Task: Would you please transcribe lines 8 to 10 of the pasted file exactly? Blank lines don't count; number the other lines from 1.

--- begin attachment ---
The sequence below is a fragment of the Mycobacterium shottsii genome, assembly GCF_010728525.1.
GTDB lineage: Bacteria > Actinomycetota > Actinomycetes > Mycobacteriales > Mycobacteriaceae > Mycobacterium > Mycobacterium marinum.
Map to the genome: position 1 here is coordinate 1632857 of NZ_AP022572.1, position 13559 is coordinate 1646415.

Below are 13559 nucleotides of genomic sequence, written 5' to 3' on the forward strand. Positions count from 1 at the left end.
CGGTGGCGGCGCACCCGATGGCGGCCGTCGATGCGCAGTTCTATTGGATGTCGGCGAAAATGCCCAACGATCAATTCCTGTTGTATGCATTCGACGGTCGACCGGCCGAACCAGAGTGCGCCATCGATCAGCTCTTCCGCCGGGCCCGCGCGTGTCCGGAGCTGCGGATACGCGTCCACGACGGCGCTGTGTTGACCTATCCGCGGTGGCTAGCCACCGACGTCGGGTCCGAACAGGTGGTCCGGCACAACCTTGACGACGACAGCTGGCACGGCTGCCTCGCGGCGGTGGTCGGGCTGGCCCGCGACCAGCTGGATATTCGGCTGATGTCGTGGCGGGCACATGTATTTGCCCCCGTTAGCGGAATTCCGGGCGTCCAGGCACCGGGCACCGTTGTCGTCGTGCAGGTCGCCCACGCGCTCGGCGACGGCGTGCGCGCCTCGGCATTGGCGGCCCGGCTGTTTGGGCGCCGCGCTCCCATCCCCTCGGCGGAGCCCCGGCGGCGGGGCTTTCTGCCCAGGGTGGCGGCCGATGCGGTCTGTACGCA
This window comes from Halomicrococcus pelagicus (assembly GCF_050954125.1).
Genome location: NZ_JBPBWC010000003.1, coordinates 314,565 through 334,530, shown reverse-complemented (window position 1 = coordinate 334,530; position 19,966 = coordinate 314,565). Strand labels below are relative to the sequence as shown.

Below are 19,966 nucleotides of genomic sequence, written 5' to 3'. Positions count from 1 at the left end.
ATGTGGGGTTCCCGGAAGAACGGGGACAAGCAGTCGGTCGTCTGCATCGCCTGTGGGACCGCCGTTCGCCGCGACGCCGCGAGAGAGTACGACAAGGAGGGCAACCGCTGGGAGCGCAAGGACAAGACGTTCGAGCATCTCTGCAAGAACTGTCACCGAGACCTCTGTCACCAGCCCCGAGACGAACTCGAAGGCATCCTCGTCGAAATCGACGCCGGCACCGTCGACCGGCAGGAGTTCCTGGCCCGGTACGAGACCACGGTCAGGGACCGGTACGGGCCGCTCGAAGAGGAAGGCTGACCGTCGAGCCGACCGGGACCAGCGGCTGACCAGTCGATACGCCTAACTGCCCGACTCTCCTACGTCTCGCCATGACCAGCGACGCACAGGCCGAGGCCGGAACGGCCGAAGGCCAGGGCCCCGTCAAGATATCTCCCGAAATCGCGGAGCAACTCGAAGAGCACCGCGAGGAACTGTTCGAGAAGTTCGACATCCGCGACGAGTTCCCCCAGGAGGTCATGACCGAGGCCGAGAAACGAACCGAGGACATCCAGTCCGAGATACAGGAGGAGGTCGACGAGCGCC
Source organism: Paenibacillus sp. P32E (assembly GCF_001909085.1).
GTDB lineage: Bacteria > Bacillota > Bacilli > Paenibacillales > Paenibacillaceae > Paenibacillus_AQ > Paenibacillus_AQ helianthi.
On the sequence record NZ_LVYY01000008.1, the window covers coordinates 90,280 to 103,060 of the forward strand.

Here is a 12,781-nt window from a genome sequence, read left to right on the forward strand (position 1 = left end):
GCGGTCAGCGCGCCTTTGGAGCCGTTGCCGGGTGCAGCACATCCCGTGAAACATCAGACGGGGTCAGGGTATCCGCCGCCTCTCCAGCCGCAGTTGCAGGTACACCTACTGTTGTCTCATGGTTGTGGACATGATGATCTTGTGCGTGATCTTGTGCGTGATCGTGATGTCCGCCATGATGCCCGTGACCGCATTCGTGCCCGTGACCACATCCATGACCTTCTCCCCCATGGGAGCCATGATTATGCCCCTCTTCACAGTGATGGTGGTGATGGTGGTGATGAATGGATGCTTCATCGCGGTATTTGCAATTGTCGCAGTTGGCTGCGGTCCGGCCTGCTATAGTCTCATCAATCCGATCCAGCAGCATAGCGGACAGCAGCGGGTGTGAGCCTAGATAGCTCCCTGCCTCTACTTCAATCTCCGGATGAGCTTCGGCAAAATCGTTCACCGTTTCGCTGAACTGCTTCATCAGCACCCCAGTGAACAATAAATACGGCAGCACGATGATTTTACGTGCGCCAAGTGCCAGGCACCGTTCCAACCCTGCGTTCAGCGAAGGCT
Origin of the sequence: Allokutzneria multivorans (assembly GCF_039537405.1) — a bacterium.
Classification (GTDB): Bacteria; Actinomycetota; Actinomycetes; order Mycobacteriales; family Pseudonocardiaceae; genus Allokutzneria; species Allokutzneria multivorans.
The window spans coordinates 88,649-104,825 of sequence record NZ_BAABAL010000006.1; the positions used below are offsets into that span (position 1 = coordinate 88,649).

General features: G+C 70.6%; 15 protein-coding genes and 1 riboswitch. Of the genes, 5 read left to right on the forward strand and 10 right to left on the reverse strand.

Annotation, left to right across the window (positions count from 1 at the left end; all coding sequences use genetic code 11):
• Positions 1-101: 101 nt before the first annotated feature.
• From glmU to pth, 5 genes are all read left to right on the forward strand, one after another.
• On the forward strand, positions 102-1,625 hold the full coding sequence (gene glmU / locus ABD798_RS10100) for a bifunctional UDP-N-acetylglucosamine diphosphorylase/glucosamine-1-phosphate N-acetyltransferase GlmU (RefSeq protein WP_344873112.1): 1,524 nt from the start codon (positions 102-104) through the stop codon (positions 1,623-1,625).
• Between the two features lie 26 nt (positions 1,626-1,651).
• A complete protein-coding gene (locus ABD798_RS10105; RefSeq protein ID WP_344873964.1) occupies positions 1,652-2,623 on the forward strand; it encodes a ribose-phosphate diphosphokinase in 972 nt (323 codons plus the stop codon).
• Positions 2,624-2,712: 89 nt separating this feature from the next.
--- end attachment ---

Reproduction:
Below are 19,966 nucleotides of genomic sequence, written 5' to 3'. Positions count from 1 at the left end.
ATGTGGGGTTCCCGGAAGAACGGGGACAAGCAGTCGGTCGTCTGCATCGCCTGTGGGACCGCCGTTCGCCGCGACGCCGCGAGAGAGTACGACAAGGAGGGCAACCGCTGGGAGCGCAAGGACAAGACGTTCGAGCATCTCTGCAAGAACTGTCACCGAGACCTCTGTCACCAGCCCCGAGACGAACTCGAAGGCATCCTCGTCGAAATCGACGCCGGCACCGTCGACCGGCAGGAGTTCCTGGCCCGGTACGAGACCACGGTCAGGGACCGGTACGGGCCGCTCGAAGAGGAAGGCTGACCGTCGAGCCGACCGGGACCAGCGGCTGACCAGTCGATACGCCTAACTGCCCGACTCTCCTACGTCTCGCCATGACCAGCGACGCACAGGCCGAGGCCGGAACGGCCGAAGGCCAGGGCCCCGTCAAGATATCTCCCGAAATCGCGGAGCAACTCGAAGAGCACCGCGAGGAACTGTTCGAGAAGTTCGACATCCGCGACGAGTTCCCCCAGGAGGTCATGACCGAGGCCGAGAAACGAACCGAGGACATCCAGTCCGAGATACAGGAGGAGGTCGACGAGCGCC
Source organism: Paenibacillus sp. P32E (assembly GCF_001909085.1).